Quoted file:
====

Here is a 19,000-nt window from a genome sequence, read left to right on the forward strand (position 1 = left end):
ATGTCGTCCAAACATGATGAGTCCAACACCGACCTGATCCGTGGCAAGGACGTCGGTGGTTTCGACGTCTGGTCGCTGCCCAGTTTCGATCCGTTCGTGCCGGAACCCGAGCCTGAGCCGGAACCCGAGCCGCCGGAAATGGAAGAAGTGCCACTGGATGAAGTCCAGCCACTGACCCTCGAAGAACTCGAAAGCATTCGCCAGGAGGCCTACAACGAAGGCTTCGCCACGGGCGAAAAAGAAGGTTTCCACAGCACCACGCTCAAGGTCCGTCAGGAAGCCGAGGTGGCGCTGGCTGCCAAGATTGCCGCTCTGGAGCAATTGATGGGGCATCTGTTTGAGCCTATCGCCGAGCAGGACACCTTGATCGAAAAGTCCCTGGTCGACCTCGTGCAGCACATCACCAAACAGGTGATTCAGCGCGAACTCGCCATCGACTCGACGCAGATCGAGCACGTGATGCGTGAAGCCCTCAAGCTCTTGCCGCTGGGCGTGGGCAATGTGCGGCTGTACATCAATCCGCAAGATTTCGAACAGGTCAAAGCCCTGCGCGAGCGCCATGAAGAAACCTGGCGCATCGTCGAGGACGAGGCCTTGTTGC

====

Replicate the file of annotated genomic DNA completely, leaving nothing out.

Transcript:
Here is a 19,000-nt window from a genome sequence, read left to right on the forward strand (position 1 = left end):
ATGTCGTCCAAACATGATGAGTCCAACACCGACCTGATCCGTGGCAAGGACGTCGGTGGTTTCGACGTCTGGTCGCTGCCCAGTTTCGATCCGTTCGTGCCGGAACCCGAGCCTGAGCCGGAACCCGAGCCGCCGGAAATGGAAGAAGTGCCACTGGATGAAGTCCAGCCACTGACCCTCGAAGAACTCGAAAGCATTCGCCAGGAGGCCTACAACGAAGGCTTCGCCACGGGCGAAAAAGAAGGTTTCCACAGCACCACGCTCAAGGTCCGTCAGGAAGCCGAGGTGGCGCTGGCTGCCAAGATTGCCGCTCTGGAGCAATTGATGGGGCATCTGTTTGAGCCTATCGCCGAGCAGGACACCTTGATCGAAAAGTCCCTGGTCGACCTCGTGCAGCACATCACCAAACAGGTGATTCAGCGCGAACTCGCCATCGACTCGACGCAGATCGAGCACGTGATGCGTGAAGCCCTCAAGCTCTTGCCGCTGGGCGTGGGCAATGTGCGGCTGTACATCAATCCGCAAGATTTCGAACAGGTCAAAGCCCTGCGCGAGCGCCATGAAGAAACCTGGCGCATCGTCGAGGACGAGGCCTTGTTGC